Grass carp variation

A recent study examined genetic variation among grass carp from three major watersheds in China.

It found that grass carp have high variation in several genomic regions. The karyotype of grass carp differs significantly from that of zebrafish, which has an all-autosome genome.

Instead, grass carp have differential X and Y chromosomes. Genetic analysis of grass carp genomes revealed that the male and female grass carp have different genome sequences.

This difference could help to better understand the sex-determination process of this fish.

Grass carp reproduce by spawning at the surface of the water. Flow rate and temperature trigger the spawning process.

The semi-buoyant eggs are carried down the river by current and develop. The eggs usually drift for up to thirty-100 miles before hatching.

Female grass carp lay around 500,000 eggs per brood. Their fecundity increases with age. However, many eggs are lost in the process of hatching due to suffocation, disease, and predation.

The eggshell of a grass carp is double-layered.

The yolk separates from the membrane when it fertilizes. It also contains two distinct types of cells, one that is triploid and the other diploid. The eggs are grayish-blue or orange in color.

Amur carp native range

The Amur carp native range covers the eastern portion of the Pacific Ocean, including the Pearl River basin in China and far eastern Russia.

These carp have been introduced into the United States for aquaculture and as food sources in fish farms. They have also been introduced in private lakes for weed control.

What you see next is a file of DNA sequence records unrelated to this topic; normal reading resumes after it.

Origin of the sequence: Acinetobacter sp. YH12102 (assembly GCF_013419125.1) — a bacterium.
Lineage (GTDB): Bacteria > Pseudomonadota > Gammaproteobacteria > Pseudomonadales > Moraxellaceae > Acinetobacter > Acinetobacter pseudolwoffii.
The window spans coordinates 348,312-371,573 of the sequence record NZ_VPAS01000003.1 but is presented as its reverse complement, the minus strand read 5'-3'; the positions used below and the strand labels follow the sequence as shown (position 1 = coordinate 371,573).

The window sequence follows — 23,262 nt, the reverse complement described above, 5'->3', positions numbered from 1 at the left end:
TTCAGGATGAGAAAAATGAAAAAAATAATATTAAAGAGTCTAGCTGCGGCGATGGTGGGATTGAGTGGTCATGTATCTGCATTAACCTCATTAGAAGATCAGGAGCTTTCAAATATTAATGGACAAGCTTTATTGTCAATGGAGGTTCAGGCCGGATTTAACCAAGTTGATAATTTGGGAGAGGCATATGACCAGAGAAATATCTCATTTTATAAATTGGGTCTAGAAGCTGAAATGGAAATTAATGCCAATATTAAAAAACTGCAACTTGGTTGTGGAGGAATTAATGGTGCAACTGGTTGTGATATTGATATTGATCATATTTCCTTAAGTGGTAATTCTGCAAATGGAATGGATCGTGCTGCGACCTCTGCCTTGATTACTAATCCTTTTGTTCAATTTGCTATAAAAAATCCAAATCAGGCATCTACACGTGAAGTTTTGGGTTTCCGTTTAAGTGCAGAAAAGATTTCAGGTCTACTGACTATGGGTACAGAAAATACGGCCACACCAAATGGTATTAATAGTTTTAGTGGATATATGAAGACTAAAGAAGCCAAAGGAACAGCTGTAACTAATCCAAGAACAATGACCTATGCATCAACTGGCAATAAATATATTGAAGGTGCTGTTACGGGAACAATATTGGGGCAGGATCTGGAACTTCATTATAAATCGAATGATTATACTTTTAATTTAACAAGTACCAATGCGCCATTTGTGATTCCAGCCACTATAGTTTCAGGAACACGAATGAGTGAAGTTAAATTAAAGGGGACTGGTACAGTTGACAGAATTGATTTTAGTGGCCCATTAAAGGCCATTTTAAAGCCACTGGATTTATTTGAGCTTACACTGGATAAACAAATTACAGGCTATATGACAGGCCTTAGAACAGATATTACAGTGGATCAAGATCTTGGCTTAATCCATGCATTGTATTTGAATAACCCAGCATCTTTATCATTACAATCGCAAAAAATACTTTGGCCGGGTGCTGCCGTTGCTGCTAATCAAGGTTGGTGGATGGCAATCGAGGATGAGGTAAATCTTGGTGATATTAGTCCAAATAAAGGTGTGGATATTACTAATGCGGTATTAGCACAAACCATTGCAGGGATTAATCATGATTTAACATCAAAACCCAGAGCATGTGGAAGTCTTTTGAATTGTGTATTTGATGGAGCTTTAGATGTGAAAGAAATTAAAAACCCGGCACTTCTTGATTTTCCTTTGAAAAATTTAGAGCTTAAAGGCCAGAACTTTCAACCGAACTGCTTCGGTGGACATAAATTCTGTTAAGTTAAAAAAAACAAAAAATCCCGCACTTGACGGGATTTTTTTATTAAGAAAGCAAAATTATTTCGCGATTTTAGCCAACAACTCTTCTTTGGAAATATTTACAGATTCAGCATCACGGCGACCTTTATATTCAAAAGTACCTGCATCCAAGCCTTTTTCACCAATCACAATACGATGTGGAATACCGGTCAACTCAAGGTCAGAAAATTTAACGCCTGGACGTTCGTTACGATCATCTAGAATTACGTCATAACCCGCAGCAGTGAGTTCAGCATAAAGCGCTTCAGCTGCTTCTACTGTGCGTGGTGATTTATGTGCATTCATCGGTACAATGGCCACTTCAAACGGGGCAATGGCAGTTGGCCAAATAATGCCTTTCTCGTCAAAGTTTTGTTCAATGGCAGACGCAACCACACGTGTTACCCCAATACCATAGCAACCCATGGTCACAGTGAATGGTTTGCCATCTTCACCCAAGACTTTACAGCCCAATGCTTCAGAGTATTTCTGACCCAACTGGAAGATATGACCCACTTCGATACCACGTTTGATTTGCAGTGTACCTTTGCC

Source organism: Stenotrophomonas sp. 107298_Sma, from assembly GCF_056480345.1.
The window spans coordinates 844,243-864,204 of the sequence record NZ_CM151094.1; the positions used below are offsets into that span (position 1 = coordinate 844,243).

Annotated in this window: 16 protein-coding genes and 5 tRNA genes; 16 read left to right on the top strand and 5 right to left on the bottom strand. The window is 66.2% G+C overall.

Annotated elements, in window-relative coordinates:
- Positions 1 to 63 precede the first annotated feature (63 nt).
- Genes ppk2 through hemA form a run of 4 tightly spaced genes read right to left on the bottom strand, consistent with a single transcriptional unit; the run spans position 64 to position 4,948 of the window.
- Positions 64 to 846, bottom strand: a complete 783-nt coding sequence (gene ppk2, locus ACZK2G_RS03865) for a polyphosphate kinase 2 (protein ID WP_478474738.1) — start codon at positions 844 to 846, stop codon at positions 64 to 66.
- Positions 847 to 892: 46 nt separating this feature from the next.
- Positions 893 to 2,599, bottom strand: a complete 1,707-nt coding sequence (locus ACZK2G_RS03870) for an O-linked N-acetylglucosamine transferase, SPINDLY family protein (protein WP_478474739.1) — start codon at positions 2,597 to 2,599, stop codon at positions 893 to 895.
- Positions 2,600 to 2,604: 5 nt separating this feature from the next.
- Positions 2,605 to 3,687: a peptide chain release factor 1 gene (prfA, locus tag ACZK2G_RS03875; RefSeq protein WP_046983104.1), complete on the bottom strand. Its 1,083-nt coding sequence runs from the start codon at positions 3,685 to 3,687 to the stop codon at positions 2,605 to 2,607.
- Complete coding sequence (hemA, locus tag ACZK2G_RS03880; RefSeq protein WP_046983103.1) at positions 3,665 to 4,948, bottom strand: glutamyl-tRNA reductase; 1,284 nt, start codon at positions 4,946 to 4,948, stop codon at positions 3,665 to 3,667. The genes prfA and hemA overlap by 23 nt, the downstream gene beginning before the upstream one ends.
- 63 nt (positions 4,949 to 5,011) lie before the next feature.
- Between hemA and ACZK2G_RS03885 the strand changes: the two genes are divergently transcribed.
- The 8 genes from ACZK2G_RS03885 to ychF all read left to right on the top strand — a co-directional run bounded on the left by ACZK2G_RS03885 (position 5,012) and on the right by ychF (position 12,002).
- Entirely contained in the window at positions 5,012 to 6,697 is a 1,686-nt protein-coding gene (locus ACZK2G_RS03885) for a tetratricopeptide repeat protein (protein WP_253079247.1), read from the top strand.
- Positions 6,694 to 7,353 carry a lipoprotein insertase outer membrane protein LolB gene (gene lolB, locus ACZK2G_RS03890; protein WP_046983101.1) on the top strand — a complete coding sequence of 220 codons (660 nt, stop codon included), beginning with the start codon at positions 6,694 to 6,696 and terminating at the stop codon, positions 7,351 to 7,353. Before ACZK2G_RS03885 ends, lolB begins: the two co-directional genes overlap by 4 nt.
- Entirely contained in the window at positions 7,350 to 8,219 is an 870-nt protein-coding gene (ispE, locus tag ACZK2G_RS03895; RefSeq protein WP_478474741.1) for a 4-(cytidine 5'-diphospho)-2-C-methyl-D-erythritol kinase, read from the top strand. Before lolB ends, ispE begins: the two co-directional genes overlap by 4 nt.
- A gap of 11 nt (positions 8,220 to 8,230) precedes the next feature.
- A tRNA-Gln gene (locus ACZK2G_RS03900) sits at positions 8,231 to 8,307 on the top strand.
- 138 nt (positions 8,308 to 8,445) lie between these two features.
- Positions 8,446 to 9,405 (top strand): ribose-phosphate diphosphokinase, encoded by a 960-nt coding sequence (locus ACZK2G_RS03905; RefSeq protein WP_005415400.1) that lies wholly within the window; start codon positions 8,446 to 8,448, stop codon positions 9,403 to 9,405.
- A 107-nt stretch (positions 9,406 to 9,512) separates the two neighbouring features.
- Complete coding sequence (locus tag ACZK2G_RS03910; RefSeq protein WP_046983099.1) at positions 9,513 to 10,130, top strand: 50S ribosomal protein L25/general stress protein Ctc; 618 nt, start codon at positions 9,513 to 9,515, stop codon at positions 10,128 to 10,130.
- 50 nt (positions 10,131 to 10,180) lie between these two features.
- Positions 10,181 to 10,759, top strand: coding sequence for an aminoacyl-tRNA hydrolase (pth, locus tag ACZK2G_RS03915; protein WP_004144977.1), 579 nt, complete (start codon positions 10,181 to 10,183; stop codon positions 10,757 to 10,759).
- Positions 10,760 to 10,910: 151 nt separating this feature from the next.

The muddied Amur carp’s bony taste makes it difficult for humans to eat, but they have been bred for the food market outside their native range.

They grow for at least 15 years and are best suited to ponds with little vegetation. They can easily consume as much as five to fifteen percent of the water in a pond.

The Amur carp’s spawn is triggered by temperature and flow rates. The eggs are laid in the water column, drifting about 30 miles before hatching.

Females lay approximately 500,000 eggs per brood, and their fecundity increases with age. However, most eggs do not survive due to disease, suffocation, or predation.

Grass carp invasive range

Grass carp are an invasive species found in several parts of the world.

This species was initially used for aquaculture in some countries but has since become an important sport fishery in many other countries.

The species is extremely adaptable and requires a warm climate and flowing water to survive.

These large freshwater fish are native to East Asia and are native to large rivers and lakes.

They have been introduced in many countries, including the U.S., with breeding populations occurring in at least 45 states.

Grass carp are now found in many water bodies, including lakes, streams, ponds, and lakes.

Grass carp spawn in large, turbid rivers.

In China, this occurrence coincides with high-flow events. This is probably an adaptive feature of the species, as the eggs must stay suspended in the water column before hatching.

Koi variation

Koi carp Fish

A Koi is a type of carp with red or white markings that run along its body. A good Showa has a strong definition of markings, and there are variations of Showa, such as Sanke.

Sanke carp have a black base with a white head and are often mistaken for Showa. Both varieties have black skin with red or white patterns that wrap around the body. There are seven major types of Showa.

The oldest koi variety is the Kohaku. This type features a white base with a red pattern. The red patterns should be clean and deep, which shows high quality.

The different Kohaku variations have different patterns, such as zig-zag, two-step, and four-step. Other varieties include Gin Rin and Doitsu.

Various colors make a Kohaku look more beautiful. For instance, a Kohaku Koi can have a red base, a redhead, and a white fin.

However, a Sanke should not be yellow, and its black fins should be crisp. Another type of Kohaku with a white base and red and black fins is the Tancho Kohaku. The Gin Rin variety has heart and oval markings.